United States District Court, E.D. Kentucky, Northern Division, Covington
L, Banning, United States District Judge
matter is before the Court on Defendant Jeffrey Harney's
Motion for Discovery, wherein he moves the Court to order the
full production of the Government's NIT source code and a
copy of the Playpen homepage as it appeared on February 20,
2015. (Doc. # 40). The Government has filed its Response to
the Motion for Discovery (Doc. # 47), and Defendant has filed
his Reply. (Doc. # 61).
Defendant's request, this Motion for Discovery has been
held in abeyance pending Defendant's procurement of a
forensic computer expert, with whom Defendant wished to
consult about possibly offering an affidavit or other
evidence in support of Defendant's asserted need for this
discovery. See Docs. # 70, 91. At the recent Final
Pretrial Conference, defense counsel advised that his
computer expert's report is complete and has been
provided to the Government. See Doc. # 97. That
expert report has also now been filed of record. (Doc. # 96).
Defense counsel having further advised the Court that
Defendant stands on his Motion for Discovery as filed, it now
being ripe for adjudication with the filing of the expert
this Motion was initially referred to the Magistrate Judge
for adjudication pursuant to Standing Referral Order,
see Doc. # 7, given the impending trial date, the
Motion will be addressed directly by the District Court via
this Order. For the reasons set forth below, Defendant's
Motion for Discovery (Doc. # 40) will be
is charged in this case with four counts of knowingly
receiving child pornography in violation of 18 U.S.C. §
2252(a)(2), one count of knowingly possessing child
pornography in violation of 18 U.S.C. § 2252(a)(4)(B),
and a forfeiture allegation. (Doc. # 3). In his Motion for
Discovery, Defendant argues he cannot investigate potential
defenses without all of the information sought pertaining to
the NIT, the tool implemented by the FBI to assist in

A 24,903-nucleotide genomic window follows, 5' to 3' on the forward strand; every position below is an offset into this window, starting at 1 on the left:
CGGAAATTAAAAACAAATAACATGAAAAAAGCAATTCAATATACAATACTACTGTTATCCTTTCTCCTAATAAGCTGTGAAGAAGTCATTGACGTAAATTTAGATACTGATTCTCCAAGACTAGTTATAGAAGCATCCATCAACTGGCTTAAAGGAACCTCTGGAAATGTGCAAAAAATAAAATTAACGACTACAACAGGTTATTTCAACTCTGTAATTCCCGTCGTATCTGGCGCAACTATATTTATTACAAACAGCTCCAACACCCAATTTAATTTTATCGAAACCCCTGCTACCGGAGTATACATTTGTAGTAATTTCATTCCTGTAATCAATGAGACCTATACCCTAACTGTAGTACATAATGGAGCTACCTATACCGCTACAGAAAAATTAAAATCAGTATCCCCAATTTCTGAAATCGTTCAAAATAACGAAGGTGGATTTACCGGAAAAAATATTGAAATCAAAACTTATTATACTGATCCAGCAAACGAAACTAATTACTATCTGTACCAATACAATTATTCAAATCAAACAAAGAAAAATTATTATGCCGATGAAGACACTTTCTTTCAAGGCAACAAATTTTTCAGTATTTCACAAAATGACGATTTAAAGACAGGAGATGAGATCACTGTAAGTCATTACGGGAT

identifying Defendant in this case. (Doc. # 40 at 3).
Defendant also argues that Playpen's homepage as it
appeared on February 20, 2015, is necessary to determine if
the Government's description of the website in seeking
the NIT warrant was consistent with the actual appearance of
the homepage. Id. at 3-4.
charges against Defendant stem from a Government
investigation of a website known as “Website A”
or the “Playpen” that began in 2014. The Playpen
was only accessible through The Onion Router
(“TOR”) network; a hidden network designed to
allow its users a high degree of anonymity. (Doc. # 36, at
14). In January 2015, after a foreign law-enforcement agency
provided the FBI with a suspected IP address for the Playpen
website, the FBI obtained a search warrant, seized the
server, and placed a copy of it into a Government-controlled
server in Newington, Virginia. Id. at 25-30.
February 20, 2015, the Government obtained a search warrant
granting permission to continue operating the Playpen in
order to locate and identify the administrators and users of
the website. Id. at 27. The Government could not use
publicly-available searches to accomplish this task, and thus
requested and received authorization to deploy a Network
Investigative Technique (“NIT”) on the server
located in Newington, Virginia, in order to obtain
information that could be utilized to help identify the users
of the Playpen. Id. Once the NIT was deployed,
anytime a user logged into the Playpen website using their
unique username and password, the NIT would cause the
user's computer to send certain information to a computer
controlled by the Government in the Eastern District of
Virginia. Id. at 28. The information transmitted
included: the user's IP address; a unique identifier
generated by the NIT; the type, version, and architecture of
the user's computer's operating system; information
about whether the NIT had already been delivered to that
computer; the computer's host name; the operating system
username; and the computer's media access control (MAC)
address. Id. at 29. This information would then
allow the Government to begin identifying the user.
Id. at 30.
this information, the NIT utilized several different
components to bypass the TOR network's anonymity and
access the users' information. These components were: (1)
the payload, comprised of computer instructions sent to the
defendants' computers that produced NIT results; (2) the
PCAP, which was the 2-way network data stream between the
defendants' computers and the government's computers
used to verify the accuracy of the gained information; (3)
the computer code, which was the unique code used to generate
unique identifiers related to the NIT; (4) the exploit,
meaning the code used to circumvent the TOR network's
security features; and (5) the server component, which was
the tool used to store the information gathered by the NIT.
See United States v. Jones, No. 3:16-cr-026, 2017
U.S. Dist. LEXIS 216572, *14 (S.D. Ohio Aug. 28, 2017)
(discussing the components of this same NIT); United
States v. Gaver, No. 3:16-cr-88, 2017 WL 1134814, **2-3
(S.D. Ohio Mar. 27, 2017) (same).
result of the operation of the NIT, the FBI identified
Defendant Harney as a Playpen user. (Doc. # 36, at 30-31).
More specifically, from the information gathered by the NIT,
law enforcement learned the host name and logon name used to